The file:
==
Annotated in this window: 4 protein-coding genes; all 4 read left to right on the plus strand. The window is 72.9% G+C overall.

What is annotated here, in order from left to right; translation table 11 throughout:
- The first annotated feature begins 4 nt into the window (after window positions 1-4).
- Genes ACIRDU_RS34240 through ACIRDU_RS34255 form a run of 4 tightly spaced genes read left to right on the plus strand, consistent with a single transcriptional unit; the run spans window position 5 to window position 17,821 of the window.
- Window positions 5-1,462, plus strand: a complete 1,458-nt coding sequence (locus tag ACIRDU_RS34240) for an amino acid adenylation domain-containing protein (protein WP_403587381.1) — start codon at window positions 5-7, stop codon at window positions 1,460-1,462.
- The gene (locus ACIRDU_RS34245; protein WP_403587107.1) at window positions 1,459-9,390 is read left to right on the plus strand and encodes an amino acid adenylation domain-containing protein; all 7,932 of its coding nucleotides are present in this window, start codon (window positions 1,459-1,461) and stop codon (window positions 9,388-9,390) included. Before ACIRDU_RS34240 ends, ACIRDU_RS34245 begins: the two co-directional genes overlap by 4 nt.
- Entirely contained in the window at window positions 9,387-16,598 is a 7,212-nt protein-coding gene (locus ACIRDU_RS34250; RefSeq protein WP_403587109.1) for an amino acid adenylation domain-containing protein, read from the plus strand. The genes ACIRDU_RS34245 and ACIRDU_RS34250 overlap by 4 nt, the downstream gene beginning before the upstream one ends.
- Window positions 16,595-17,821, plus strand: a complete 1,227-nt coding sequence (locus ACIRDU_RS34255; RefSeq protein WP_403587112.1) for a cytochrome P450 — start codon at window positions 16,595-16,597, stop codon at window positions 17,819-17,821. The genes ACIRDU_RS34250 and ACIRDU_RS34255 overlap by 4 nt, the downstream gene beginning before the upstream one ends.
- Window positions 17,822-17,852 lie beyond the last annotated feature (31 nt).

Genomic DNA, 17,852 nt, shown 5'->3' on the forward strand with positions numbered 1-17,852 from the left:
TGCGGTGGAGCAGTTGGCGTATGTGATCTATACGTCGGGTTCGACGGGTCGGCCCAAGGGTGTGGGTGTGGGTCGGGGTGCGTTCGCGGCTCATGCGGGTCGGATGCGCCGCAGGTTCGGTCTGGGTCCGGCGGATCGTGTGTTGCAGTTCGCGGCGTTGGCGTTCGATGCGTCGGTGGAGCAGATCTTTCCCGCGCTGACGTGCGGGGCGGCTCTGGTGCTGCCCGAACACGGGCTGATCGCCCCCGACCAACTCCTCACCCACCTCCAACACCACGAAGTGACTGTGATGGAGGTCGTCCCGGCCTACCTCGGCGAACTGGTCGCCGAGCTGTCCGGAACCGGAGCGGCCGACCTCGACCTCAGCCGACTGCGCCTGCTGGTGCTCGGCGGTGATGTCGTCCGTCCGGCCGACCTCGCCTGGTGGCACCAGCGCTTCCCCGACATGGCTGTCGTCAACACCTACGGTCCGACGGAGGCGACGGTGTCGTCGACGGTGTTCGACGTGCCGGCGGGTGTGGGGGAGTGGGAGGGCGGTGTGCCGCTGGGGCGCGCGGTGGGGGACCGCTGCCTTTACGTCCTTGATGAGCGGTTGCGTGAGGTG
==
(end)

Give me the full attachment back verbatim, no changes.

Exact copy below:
Annotated in this window: 4 protein-coding genes; all 4 read left to right on the plus strand. The window is 72.9% G+C overall.

What is annotated here, in order from left to right; translation table 11 throughout:
- The first annotated feature begins 4 nt into the window (after window positions 1-4).
- Genes ACIRDU_RS34240 through ACIRDU_RS34255 form a run of 4 tightly spaced genes read left to right on the plus strand, consistent with a single transcriptional unit; the run spans window position 5 to window position 17,821 of the window.
- Window positions 5-1,462, plus strand: a complete 1,458-nt coding sequence (locus tag ACIRDU_RS34240) for an amino acid adenylation domain-containing protein (protein WP_403587381.1) — start codon at window positions 5-7, stop codon at window positions 1,460-1,462.
- The gene (locus ACIRDU_RS34245; protein WP_403587107.1) at window positions 1,459-9,390 is read left to right on the plus strand and encodes an amino acid adenylation domain-containing protein; all 7,932 of its coding nucleotides are present in this window, start codon (window positions 1,459-1,461) and stop codon (window positions 9,388-9,390) included. Before ACIRDU_RS34240 ends, ACIRDU_RS34245 begins: the two co-directional genes overlap by 4 nt.
- Entirely contained in the window at window positions 9,387-16,598 is a 7,212-nt protein-coding gene (locus ACIRDU_RS34250; RefSeq protein WP_403587109.1) for an amino acid adenylation domain-containing protein, read from the plus strand. The genes ACIRDU_RS34245 and ACIRDU_RS34250 overlap by 4 nt, the downstream gene beginning before the upstream one ends.
- Window positions 16,595-17,821, plus strand: a complete 1,227-nt coding sequence (locus ACIRDU_RS34255; RefSeq protein WP_403587112.1) for a cytochrome P450 — start codon at window positions 16,595-16,597, stop codon at window positions 17,819-17,821. The genes ACIRDU_RS34250 and ACIRDU_RS34255 overlap by 4 nt, the downstream gene beginning before the upstream one ends.
- Window positions 17,822-17,852 lie beyond the last annotated feature (31 nt).

Genomic DNA, 17,852 nt, shown 5'->3' on the forward strand with positions numbered 1-17,852 from the left:
TGCGGTGGAGCAGTTGGCGTATGTGATCTATACGTCGGGTTCGACGGGTCGGCCCAAGGGTGTGGGTGTGGGTCGGGGTGCGTTCGCGGCTCATGCGGGTCGGATGCGCCGCAGGTTCGGTCTGGGTCCGGCGGATCGTGTGTTGCAGTTCGCGGCGTTGGCGTTCGATGCGTCGGTGGAGCAGATCTTTCCCGCGCTGACGTGCGGGGCGGCTCTGGTGCTGCCCGAACACGGGCTGATCGCCCCCGACCAACTCCTCACCCACCTCCAACACCACGAAGTGACTGTGATGGAGGTCGTCCCGGCCTACCTCGGCGAACTGGTCGCCGAGCTGTCCGGAACCGGAGCGGCCGACCTCGACCTCAGCCGACTGCGCCTGCTGGTGCTCGGCGGTGATGTCGTCCGTCCGGCCGACCTCGCCTGGTGGCACCAGCGCTTCCCCGACATGGCTGTCGTCAACACCTACGGTCCGACGGAGGCGACGGTGTCGTCGACGGTGTTCGACGTGCCGGCGGGTGTGGGGGAGTGGGAGGGCGGTGTGCCGCTGGGGCGCGCGGTGGGGGACCGCTGCCTTTACGTCCTTGATGAGCGGTTGCGTGAGGTG